Finally, I prefer people who get to the crux of the matter instead of over-flattering or skirting the topic enroute to a specific request. I am busy, but willing to help, provided the requestor is respectful of my time and limits. Also, don’t be overly nervous in your interactions – even seasoned professionals started out networking in much the same way. So be yourself, breathe, and enjoy the experience.
Business school classmates, 20 years after graduation. The batch has a WhatsApp group with 170+ members who share 200+ messages daily!
Present yourself in the best light
Don’t be your own worst enemy. Be on time for any calls or meetings you’ve scheduled with new connections. Also, when writing to someone, make sure you run a spell check, use proper punctuation, and clearly outline the specifics of your request.
I remember being so impressed with a business request made on LinkedIn. The individual had written a brief, thoughtful, and direct message that stood out from the generic, poorly crafted messages I normally get. I responded, purchased his company’s services, and ended up forging a long-lasting professional relationship with the requestor.
Repeatedly asking for help or advice, especially on the same issue, can be a turnoff. If I’ve connected you to one or two resources, that’s probably the extent of my ability to help outside of a formal, structured, long-term engagement. Badgering someone for more and more makes you look needy and dependent.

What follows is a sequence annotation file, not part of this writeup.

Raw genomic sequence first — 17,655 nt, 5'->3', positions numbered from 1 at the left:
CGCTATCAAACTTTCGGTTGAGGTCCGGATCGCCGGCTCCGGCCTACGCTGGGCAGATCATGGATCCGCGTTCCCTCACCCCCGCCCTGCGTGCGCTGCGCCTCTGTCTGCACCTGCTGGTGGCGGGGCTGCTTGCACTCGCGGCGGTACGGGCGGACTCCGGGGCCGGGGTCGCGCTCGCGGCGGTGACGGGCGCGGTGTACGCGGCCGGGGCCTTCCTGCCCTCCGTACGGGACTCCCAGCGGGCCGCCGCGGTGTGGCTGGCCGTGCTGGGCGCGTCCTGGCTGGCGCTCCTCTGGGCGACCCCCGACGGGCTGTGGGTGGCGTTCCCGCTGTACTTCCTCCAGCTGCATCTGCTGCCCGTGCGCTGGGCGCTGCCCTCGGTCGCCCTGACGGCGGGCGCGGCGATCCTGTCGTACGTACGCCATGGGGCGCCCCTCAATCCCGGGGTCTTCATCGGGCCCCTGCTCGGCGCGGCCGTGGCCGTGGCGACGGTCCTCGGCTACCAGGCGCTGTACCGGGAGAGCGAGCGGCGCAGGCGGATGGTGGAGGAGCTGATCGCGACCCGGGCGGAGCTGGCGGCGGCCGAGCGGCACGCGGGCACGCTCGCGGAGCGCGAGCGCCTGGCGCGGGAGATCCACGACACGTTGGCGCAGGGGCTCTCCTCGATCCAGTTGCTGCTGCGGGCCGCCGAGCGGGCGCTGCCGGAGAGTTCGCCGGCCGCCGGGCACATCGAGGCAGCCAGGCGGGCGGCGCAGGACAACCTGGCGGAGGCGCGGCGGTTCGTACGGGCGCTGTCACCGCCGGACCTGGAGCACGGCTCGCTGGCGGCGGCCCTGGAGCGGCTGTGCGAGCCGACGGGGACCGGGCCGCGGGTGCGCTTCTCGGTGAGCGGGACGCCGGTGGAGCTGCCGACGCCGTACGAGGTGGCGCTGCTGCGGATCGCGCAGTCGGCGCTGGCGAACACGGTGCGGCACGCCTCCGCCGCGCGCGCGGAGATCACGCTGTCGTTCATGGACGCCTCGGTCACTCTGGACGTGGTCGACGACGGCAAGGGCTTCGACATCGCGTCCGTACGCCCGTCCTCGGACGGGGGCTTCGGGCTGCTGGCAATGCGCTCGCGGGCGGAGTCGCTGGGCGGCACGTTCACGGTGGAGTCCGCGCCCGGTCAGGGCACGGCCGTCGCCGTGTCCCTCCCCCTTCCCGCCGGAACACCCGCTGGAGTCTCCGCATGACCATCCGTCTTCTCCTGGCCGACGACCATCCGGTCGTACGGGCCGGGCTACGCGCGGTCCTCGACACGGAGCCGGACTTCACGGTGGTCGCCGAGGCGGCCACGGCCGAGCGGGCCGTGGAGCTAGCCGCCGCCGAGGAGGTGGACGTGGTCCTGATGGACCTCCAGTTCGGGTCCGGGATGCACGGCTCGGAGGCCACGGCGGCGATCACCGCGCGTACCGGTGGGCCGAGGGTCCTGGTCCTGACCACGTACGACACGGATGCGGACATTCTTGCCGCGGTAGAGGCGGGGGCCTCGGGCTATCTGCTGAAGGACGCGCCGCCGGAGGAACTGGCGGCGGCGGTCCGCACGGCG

Knowing what is reasonable to ask is also important. Last year I co-signed a student loan for a mentee whom I have known for five years and who has earned my trust over time. If someone I met six months ago who asked for the same, I would politely decline (I would also wonder about their common sense).
Finally, if you don’t agree with the advice being offered, that’s fine but don’t be overly argumentative or difficult. Differences in opinion is normal; how you communicate that and still maintain a collegial relationship is a mark of maturity.
When someone goes to the trouble of making an introduction, follow-up. A former employee of mine asked for introductions related to his volunteer work. When he followed through on the connections I had made, he always included a small nugget about both me and the other party in the email. I really appreciate knowing that he valued my time enough to make the effort.
If you ask someone with a professional background (lawyer, banker, consultant, doctor and so on) for advice and they offer it for free (which most will do, at least the first time), please update them with the final outcome of the decision/problem/scenario. This simple act reflects your respect for their time and expertise. It costs you nothing yet acknowledges their contribution.
Even if you don’t need anything specific, touch base with people in your network every so often. If you read something that makes you think of that person, send it to them. I regularly share newspaper articles, information about sales or events or just send across greeting cards to people in my network, to let them know I’m thinking of them.
Finally, ask if there is any help you can provide to the to whom you’ve been connected or tapped for help. Don’t underestimate the value you can bring to others. Offer to proofread an article, conduct an informational interview with someone’s child or provide feedback.